Canadian race horses are in plentiful supply, but during the course of the years some stars have shone more brightly than others. Whether achieving domestic wins, racking up success overseas, or even becoming household names, some race horses are cut out for greatness. Here are some of the best that Canada has ever produced.
One of Canada's greatest race horses is undoubtedly Nijinsky, a legend of the flat. Bred in Ontario at EP Taylor's Windfields Farm (just east of Toronto), he was from the second set of foals fathered by the outstanding Northern Dancer. His mother was Flaming Page, no mean race mare (she won the Queen's Plate in 1962). Nijinsky inherited his mother's size rather than that of his slightly small father, and, unlike his father, was bought at auction for $84,000. But would he live up to his top tier lineage?
Nijinsky was shipped off to Ireland, and in 1969 his racing career began with a quartet of races in Curragh, winning each and every one of them. Having dominated in Ireland, this Canadian racing horse made for England. His victory at the Dewhurst Stakes was a classic, coming from the back to secure the lead within the last furlong. His 1970, three year old season had a similarly strong start, with wins in the 2000 Guineas at Newmarket and then the Derby at Epsom. More wins followed but August brought misfortune in the form of ringworm, which impeded Nijinsky's training. But by September he was fighting fit and won the St. Leger to become the first horse for 35 years to win the English Triple Crown.
A narrow loss in the Prix de l'Arc de Triomphe at Longchamp was widely seen as unfortunate, with some questioning the approach of Nijinsky's jockey. Two weeks later, our horse hero made an appearance at the Champion Stakes. He was easily beaten and appeared well below par, and it ended up being Nijinsky's last race.
Nijinsky was highly regarded, being named as Timeform's Horse of the Year, and jockey Lester Piggott described him as the best horse he had ever ridden. He was also voted the Horse of the Millennium by readers of the British newspaper The Sun, polled in 2000.
When it comes to his stud performance, Nijinsky sired over 150 winners, including the 1986 Kentucky Derby winner and 1987 United States Horse of the Year Ferdinand. Better yet was the undefeated Lammtarra, whose notable successes included the King George VI and Queen Elizabeth Stakes and the Prix de l'Arc de Triomphe.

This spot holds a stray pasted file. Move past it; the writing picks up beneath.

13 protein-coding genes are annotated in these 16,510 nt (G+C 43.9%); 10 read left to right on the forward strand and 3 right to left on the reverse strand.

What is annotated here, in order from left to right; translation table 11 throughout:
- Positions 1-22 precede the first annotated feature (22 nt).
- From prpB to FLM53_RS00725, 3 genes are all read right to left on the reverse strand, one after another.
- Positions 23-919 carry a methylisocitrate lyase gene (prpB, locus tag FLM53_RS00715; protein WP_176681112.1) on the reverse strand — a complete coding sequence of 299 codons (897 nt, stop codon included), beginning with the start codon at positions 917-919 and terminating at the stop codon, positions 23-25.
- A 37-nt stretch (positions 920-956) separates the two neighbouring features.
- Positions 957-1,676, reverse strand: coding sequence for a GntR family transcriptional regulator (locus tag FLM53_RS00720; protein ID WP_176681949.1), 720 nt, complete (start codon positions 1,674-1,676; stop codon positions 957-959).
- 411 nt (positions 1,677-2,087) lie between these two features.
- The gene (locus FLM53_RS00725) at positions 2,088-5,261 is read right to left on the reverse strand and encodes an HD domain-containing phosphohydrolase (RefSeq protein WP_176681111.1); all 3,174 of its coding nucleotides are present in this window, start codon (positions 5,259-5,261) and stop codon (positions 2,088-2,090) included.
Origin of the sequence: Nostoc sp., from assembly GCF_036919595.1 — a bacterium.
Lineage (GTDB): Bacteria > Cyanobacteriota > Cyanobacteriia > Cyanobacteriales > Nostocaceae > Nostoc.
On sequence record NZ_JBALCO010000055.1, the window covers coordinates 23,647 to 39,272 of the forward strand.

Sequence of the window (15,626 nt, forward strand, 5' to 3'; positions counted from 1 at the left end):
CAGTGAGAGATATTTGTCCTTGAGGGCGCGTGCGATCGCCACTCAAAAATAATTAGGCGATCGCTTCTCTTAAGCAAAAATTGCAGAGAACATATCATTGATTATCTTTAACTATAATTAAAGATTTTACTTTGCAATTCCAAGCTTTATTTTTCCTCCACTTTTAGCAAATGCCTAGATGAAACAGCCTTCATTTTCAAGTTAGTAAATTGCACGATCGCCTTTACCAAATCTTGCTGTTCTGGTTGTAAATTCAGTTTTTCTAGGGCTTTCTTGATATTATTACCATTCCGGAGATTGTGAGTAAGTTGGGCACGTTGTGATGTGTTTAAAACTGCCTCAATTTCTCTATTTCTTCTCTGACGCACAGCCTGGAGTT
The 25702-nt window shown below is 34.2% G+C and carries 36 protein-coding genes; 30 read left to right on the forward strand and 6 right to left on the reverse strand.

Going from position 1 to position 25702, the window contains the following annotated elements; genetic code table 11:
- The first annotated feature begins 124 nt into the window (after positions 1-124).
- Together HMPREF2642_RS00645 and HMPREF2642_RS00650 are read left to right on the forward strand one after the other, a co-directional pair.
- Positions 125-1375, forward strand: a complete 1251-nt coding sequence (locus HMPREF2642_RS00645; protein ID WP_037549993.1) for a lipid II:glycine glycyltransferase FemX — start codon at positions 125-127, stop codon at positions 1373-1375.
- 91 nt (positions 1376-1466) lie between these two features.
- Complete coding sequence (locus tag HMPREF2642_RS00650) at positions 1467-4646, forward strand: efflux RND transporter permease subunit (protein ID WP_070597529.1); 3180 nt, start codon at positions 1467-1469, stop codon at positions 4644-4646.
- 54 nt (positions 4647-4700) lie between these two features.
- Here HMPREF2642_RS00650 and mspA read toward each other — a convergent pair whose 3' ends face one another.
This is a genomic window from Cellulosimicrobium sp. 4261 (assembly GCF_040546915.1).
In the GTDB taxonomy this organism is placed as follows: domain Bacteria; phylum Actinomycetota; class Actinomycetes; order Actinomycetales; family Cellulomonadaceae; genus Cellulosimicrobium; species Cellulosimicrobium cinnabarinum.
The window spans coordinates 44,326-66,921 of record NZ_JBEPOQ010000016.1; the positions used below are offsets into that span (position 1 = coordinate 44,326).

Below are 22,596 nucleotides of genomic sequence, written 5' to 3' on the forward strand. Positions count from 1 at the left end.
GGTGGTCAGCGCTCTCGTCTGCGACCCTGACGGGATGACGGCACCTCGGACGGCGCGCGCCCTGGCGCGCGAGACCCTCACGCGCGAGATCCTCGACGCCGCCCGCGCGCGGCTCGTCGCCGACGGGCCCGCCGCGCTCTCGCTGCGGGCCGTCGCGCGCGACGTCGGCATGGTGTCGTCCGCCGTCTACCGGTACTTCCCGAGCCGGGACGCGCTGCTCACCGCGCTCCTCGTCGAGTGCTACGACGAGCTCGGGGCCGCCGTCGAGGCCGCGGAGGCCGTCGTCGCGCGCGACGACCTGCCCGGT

The leading lady in the world of Canadian race horses must surely be Dance Smartly, a hugely successful race mare bred in Ontario by Ernie Samuel. Perhaps marked for greatness, this bay horse had a highly distinctive white star on her forehead, leading to her nickname of 'Daisy'. She also benefited from a top class bloodline, being the offspring of Danzig, one of Northern Dancer's (see below) sons.
Dance Smartly's early career as a two year old began with winning more than half her races (three out of the first five), among which was the Natalma Stakes. When she reached the age of three years, however, Dance Smartly reached a whole new level of performance, achieving the fantastic feat in 1991 of going undefeated during the entirety of the racing season. A change of jockeys after the first two races (ridden by Brian Swatuk and then Pat Day) brought no change in fortune as she triumphed in the Star Shoot and Selene Stakes before winning the Canadian Oaks so handily it was decided she was ready to race against colts. Only one filly (Queensway) had won the Canadian Triple Crown of the Queen's Plate, the Prince of Wales Stakes, and the Breeders' Stakes, and that was all the way back in the interwar period (1932). But Dance Smartly rewrote the record books by sweeping the board and claiming the Triple Crown for her own star-studded brow.
Favouring a hoof is never a good thing and the filly missed out on weeks of training, but despite all that she still romped home to victory in the 1991 Breeders' Cup Distaff at Churchill Downs. After the epic season of 1991, Dance Smartly suffered an injury to her right foreleg, but was still able to compete and defeated her colt rivals in the Canadian Maturity Stakes before retiring from racing.